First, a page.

Section: News

Intersection to close in May for roundabout construction

Intersection to close in May for roundabout construction

Construction on the roundabout is estimated to last from May until November. | COURTESY OF KENYON COMMUNICATIONS

On May 28, the Ohio Department of Transportation (ODOT) will begin construction on a new roundabout at the intersection of state Route (SR) 229 (Newcastle Road) and SR 308 (W Wiggin Street). Construction is slated to continue until Nov. 15. This project will occur in tandem with the construction of a multi-use path that will span from Middle Path down Wiggin Street and across SR 229 to the bridge that leads to the Brown Family Environmental Center (BFEC). 

According to Vice President for Facilities, Planning and Sustainability Ian Smith P’24 ’27, the decision to build a roundabout at this intersection was prompted by a “lengthy history of bad accidents,” particularly following a tragic accident in 2020, which resulted in the death of a 21-year-old Gambier resident. There were 17 accidents documented at the intersection from 2015-2020.

Gambier’s Village Council proposed a number of options to ODOT to lessen the danger posed by the intersection. Smith explained that although the Village would have preferred a traffic light, the intersection would need to meet two of 10 possible requirements to justify having a traffic signal in order for Ohio taxpayers to fund it. Traffic signals can cost between $250,000 and $500,000, and the Village disregarded this option after they found they could not meet the requirements and would have to finance the traffic lights locally. ODOT proposed the alternative of a roundabout, and the current plan came to fruition. 

The new roundabout will include a large retaining wall and a pedestrian crossing, improving the safety of the intersection for both people and vehicles. The pedestrian crossing will consist of a designated safety island, allowing people to cross only one lane of traffic at a time.

When construction begins, the parts of SR 229 leading up to the intersection will be closed. To inform residents of the road closing and necessary detours, ODOT will place large digital message boards around mid May near the area where the construction will take place. Signage and blockages will be placed close to alternative routes, allowing larger vehicles to make detours before encountering construction, according to Smith.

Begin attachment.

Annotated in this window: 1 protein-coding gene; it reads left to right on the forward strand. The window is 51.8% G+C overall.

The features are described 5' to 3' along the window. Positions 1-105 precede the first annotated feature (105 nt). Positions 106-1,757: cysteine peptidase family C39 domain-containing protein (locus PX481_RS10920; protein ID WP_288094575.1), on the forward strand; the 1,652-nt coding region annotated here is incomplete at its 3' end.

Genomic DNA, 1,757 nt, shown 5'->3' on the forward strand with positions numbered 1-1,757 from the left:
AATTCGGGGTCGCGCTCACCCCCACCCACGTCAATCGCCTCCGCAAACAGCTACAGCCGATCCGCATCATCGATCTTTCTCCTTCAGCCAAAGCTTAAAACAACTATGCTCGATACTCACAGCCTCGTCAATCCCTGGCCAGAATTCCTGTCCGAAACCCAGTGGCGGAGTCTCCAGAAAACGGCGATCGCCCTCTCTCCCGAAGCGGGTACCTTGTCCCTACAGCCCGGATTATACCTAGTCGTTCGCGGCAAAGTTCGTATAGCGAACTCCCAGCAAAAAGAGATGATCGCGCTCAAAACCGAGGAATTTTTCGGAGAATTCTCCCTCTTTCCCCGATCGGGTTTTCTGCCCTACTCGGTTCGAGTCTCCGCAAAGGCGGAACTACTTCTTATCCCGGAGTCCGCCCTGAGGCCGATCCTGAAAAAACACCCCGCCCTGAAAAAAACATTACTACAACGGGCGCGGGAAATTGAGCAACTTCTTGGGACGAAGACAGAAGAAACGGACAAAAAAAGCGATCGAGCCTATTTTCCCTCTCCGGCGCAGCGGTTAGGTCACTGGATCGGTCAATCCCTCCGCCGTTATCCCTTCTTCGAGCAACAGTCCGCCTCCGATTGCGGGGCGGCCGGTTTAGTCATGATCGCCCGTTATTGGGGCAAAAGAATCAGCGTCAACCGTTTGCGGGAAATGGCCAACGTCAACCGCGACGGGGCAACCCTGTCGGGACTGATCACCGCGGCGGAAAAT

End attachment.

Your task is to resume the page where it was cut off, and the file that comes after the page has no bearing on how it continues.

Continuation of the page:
The road closures will require some traffic to be routed through the Village, though the majority will be local car and light truck traffic. Both ODOT and the local government will do their best to route heavy trucks out of the Village. Smith explained that most eastbound trucks will likely be diverted to U.S. Route 62 long before reaching Duff Street, but some could potentially go all the way to Duff Street, where they would encounter barricades. 

According to a Friday news bulletin, preliminary work on the roundabout has already started with tree removal. As these trees may serve as homes for the endangered Indiana bat, the Ohio Department of Natural Resources requires construction to “avoid disturbing potential nesting sites for the endangered Indiana bat while the bats are in residence.” The tree clearing is also part of the project to build a multi-use path from Middle Path across SR 229.

ODOT will oversee this construction in tandem with the roundabout construction. “The Village received their grant funding for [the multi-use path] at about the same time ODOT was getting ready to go out to bid on the roundabout project,” Smith said. The state decided to manage the projects together, as they are both state funded and coordination will be improved if the crew efforts are jointly overseen. The new multi-use path will give Gambier residents a protected route to walk all the way from Middle Path to the bridge across the highway. “It’ll be a lot safer for students and faculty and staff who go out to the BFEC and back,” Smith said.

Students will not be able to access the BFEC by traversing SR 229 until after construction has concluded. The best alternative for students hoping to access the area will be to get on the Kokosing Gap Trail by the Lowry Center and use the crossing on SR 229 before where construction will occur. The historic Kenyon sign at the bottom of the hill will be removed by a faculty member and preserved until after construction when it will be returned to its original home.

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